On Monday, April 15th, 1912, the magnificent Titanic sank after striking an iceberg in the North Atlantic. Of the 2,208 people on board, only 712 survived. It’s a well-known story, though maybe not to young readers, who, if anything, might have seen the movie. Hopkinson orchestrates a wealth of material here, using a third-person narrative voice to tell the story while incorporating eyewitness accounts of people on the “most luxurious ship the world had ever seen.” A huge number of archival photographs and reproductions of telegrams, maps, letters, illustrations, sidebars and even a dinner menu complement the text, yielding a volume as interesting for browsing as for through-reading. The voices include a stewardess, a science teacher, a 9-year-old boy, the ship’s designer, the captain and a mother on her way to a new life in America. Best of all is the author’s spirit: She encourages readers to think like historians and wonder what it would have been like on the Titanic and imagine each character’s story. Fifty pages of backmatter will inform and guide readers who want to know even more.

A thorough and absorbing recreation of the ill-fated voyage.(Nonfiction. 8-16)

-Kirkus Reviews January 1, 2012



As the 100th anniversary of the sinking of the Titanic approaches, there is a whole new output of books reexamining and updating the information about the tragedy. This one weaves together the memories and writing of the survivors, and what makes it stand out is the intimacy readers feel for the crew and passengers. The story itself hasn’t changed, but through Hopkinson’s work, young people get to know and care deeply about the people involved. Children, stewards, officers, and passengers from all three class designations are included, and their stories combine to recount the events of that fateful April night. Readers with even a passing knowledge of the Titanic will find themselves drawn into the drama and heartbroken at the inevitable end. Period photographs, artwork, diagrams, and maps appear throughout to illustrate points and help clarify events. Traditionally accepted details about the ship from its construction to its luxurious appointments, are discussed, and some of the controversies that have arisen since the wreck was found, but the real focus here is on the people and the narrative. Students looking for real-life drama will find this an absorbing and richly satisfying read.–Jody Kopple, Shady Hill School, Cambridge, MA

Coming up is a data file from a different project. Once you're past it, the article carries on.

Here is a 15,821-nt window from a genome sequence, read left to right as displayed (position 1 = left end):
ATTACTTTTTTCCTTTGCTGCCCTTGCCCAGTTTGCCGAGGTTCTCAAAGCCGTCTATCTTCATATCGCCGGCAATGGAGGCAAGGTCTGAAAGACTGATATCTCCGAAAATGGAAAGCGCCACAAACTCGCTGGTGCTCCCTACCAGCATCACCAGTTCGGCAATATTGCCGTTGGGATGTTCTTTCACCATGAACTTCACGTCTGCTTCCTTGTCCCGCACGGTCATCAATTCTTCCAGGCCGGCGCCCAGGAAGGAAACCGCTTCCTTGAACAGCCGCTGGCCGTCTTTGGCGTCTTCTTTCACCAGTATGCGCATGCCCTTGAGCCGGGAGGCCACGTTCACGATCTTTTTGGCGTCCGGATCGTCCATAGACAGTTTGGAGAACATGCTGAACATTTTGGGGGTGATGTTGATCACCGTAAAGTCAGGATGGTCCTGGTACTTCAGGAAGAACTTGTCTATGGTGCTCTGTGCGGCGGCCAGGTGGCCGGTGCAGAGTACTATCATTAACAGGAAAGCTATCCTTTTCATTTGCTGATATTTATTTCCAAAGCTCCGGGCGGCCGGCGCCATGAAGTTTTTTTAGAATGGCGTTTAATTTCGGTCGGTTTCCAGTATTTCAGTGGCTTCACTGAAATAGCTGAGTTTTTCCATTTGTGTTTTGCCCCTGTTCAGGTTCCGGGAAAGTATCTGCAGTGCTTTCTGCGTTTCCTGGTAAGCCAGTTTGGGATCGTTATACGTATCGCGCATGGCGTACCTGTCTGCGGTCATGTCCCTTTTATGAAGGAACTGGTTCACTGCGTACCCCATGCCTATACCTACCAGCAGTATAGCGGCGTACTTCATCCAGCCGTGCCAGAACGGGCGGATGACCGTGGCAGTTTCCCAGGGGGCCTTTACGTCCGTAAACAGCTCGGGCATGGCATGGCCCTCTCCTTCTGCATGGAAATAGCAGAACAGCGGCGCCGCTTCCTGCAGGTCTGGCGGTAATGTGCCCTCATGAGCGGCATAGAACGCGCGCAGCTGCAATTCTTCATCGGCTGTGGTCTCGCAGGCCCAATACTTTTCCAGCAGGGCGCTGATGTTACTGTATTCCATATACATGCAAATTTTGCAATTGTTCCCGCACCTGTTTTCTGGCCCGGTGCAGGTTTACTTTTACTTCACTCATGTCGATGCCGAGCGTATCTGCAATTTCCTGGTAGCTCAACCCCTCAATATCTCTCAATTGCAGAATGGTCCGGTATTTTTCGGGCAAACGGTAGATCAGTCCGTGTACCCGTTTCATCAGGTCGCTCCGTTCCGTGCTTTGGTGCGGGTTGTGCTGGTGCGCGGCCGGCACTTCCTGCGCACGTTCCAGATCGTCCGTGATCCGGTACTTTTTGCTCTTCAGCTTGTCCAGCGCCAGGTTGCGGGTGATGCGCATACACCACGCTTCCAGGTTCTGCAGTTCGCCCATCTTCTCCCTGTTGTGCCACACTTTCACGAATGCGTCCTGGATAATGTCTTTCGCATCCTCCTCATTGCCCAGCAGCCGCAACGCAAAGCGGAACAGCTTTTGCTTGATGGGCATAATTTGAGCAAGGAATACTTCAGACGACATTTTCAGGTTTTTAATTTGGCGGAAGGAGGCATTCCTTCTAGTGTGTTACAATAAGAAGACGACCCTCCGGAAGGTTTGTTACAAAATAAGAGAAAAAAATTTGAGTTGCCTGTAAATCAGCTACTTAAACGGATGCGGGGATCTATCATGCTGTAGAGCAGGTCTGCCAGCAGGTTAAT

-School Library Journal, February 2012



Hopkinson knows precisely what’s she doing in her coverage of the Titanic disaster: providing young readers with a basic introduction to the event without overdramatizing, drawing unwarranted conclusions, or prolonging the ordeal. She begins her account as the ship embarks on its maiden voyage and, once it sets sail, flashes back to cover its construction and grandeur as well as some of the crew’s responsibilities, which play major roles in the sinking of the ship and the rescue of the passengers. Hopkinson also introduces her “characters,” real survivors whose voices relay many of the subsequent events. She includes crew members as well as those traveling in first, second, and third class, showing both the contrasts between them as the voyage begins and the horror that binds them by night’s end. In this admirably restrained account, Hopkinson covers, but doesn’t dwell upon, the foreshadowing of iceberg reports, the heartbreaking choices in boarding the (too few) lifeboats, and the agony of those dying in the freezing water. For interested readers who want to read in more detail, Hopkinson includes comprehensive chapter notes, a listing of sources, and questions to get young people started on their own Titanic quests. Archival photographs, a timeline, a selected list of facts, short biographies of those mentioned, excerpts from selected survivor letters, a glossary, and an unseen index complete this fine book.

-Betty Carter, Horn Book Reviews, March/April 2012